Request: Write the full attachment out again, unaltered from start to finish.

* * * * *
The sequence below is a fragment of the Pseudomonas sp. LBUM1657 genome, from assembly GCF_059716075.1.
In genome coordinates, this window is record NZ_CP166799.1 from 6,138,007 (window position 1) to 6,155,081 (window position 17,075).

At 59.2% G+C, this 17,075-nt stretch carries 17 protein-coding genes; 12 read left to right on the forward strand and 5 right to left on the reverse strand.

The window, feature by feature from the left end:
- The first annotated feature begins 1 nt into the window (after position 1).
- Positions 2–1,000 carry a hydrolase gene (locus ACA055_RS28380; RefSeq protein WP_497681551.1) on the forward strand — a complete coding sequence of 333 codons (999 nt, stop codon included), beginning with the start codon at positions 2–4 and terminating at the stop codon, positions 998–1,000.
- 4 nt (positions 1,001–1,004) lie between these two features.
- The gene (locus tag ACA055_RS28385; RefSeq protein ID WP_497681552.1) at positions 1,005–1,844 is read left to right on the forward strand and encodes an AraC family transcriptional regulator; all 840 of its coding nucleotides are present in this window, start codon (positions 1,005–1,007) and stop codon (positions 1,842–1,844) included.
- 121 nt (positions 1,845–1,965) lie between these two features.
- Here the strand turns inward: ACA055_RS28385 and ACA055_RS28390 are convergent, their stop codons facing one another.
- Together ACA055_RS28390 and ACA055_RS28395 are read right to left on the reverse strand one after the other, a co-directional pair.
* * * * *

The sequence below is a fragment of the Pseudomonas sp. LBUM1657 genome, from assembly GCF_059716075.1.
In genome coordinates, this window is record NZ_CP166799.1 from 6,138,007 (window position 1) to 6,155,081 (window position 17,075).

At 59.2% G+C, this 17,075-nt stretch carries 17 protein-coding genes; 12 read left to right on the forward strand and 5 right to left on the reverse strand.

The window, feature by feature from the left end:
- The first annotated feature begins 1 nt into the window (after position 1).
- Positions 2–1,000 carry a hydrolase gene (locus ACA055_RS28380; RefSeq protein WP_497681551.1) on the forward strand — a complete coding sequence of 333 codons (999 nt, stop codon included), beginning with the start codon at positions 2–4 and terminating at the stop codon, positions 998–1,000.
- 4 nt (positions 1,001–1,004) lie between these two features.
- The gene (locus tag ACA055_RS28385; RefSeq protein ID WP_497681552.1) at positions 1,005–1,844 is read left to right on the forward strand and encodes an AraC family transcriptional regulator; all 840 of its coding nucleotides are present in this window, start codon (positions 1,005–1,007) and stop codon (positions 1,842–1,844) included.
- 121 nt (positions 1,845–1,965) lie between these two features.
- Here the strand turns inward: ACA055_RS28385 and ACA055_RS28390 are convergent, their stop codons facing one another.
- Together ACA055_RS28390 and ACA055_RS28395 are read right to left on the reverse strand one after the other, a co-directional pair.